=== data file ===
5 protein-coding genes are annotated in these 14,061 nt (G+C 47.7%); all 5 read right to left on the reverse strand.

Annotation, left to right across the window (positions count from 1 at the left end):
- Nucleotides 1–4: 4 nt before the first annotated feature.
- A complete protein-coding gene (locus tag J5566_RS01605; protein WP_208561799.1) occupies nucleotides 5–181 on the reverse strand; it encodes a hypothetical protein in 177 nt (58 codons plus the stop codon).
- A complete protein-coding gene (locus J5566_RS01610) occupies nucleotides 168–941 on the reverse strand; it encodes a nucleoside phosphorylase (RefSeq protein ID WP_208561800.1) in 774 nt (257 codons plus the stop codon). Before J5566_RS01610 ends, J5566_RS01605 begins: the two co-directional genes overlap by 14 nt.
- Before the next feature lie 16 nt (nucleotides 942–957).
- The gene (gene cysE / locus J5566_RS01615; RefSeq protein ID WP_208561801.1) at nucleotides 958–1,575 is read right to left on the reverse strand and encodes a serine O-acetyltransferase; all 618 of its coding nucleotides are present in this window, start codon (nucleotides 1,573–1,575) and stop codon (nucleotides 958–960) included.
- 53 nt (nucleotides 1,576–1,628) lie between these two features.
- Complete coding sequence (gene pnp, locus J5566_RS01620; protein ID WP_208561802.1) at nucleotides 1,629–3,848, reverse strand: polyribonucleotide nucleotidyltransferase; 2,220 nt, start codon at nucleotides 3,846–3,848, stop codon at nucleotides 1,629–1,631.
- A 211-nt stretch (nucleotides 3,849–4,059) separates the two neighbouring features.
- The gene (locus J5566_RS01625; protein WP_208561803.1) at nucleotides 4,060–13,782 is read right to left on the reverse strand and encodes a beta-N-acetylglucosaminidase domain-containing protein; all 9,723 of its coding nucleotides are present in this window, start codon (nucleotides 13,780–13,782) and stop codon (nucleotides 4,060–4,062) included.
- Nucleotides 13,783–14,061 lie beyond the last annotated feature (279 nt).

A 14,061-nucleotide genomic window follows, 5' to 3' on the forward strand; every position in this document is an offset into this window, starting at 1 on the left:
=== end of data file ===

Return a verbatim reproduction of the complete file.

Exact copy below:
5 protein-coding genes are annotated in these 14,061 nt (G+C 47.7%); all 5 read right to left on the reverse strand.

Annotation, left to right across the window (positions count from 1 at the left end):
- Nucleotides 1–4: 4 nt before the first annotated feature.
- A complete protein-coding gene (locus tag J5566_RS01605; protein WP_208561799.1) occupies nucleotides 5–181 on the reverse strand; it encodes a hypothetical protein in 177 nt (58 codons plus the stop codon).
- A complete protein-coding gene (locus J5566_RS01610) occupies nucleotides 168–941 on the reverse strand; it encodes a nucleoside phosphorylase (RefSeq protein ID WP_208561800.1) in 774 nt (257 codons plus the stop codon). Before J5566_RS01610 ends, J5566_RS01605 begins: the two co-directional genes overlap by 14 nt.
- Before the next feature lie 16 nt (nucleotides 942–957).
- The gene (gene cysE / locus J5566_RS01615; RefSeq protein ID WP_208561801.1) at nucleotides 958–1,575 is read right to left on the reverse strand and encodes a serine O-acetyltransferase; all 618 of its coding nucleotides are present in this window, start codon (nucleotides 1,573–1,575) and stop codon (nucleotides 958–960) included.
- 53 nt (nucleotides 1,576–1,628) lie between these two features.
- Complete coding sequence (gene pnp, locus J5566_RS01620; protein ID WP_208561802.1) at nucleotides 1,629–3,848, reverse strand: polyribonucleotide nucleotidyltransferase; 2,220 nt, start codon at nucleotides 3,846–3,848, stop codon at nucleotides 1,629–1,631.
- A 211-nt stretch (nucleotides 3,849–4,059) separates the two neighbouring features.
- The gene (locus J5566_RS01625; protein WP_208561803.1) at nucleotides 4,060–13,782 is read right to left on the reverse strand and encodes a beta-N-acetylglucosaminidase domain-containing protein; all 9,723 of its coding nucleotides are present in this window, start codon (nucleotides 13,780–13,782) and stop codon (nucleotides 4,060–4,062) included.
- Nucleotides 13,783–14,061 lie beyond the last annotated feature (279 nt).

A 14,061-nucleotide genomic window follows, 5' to 3' on the forward strand; every position in this document is an offset into this window, starting at 1 on the left: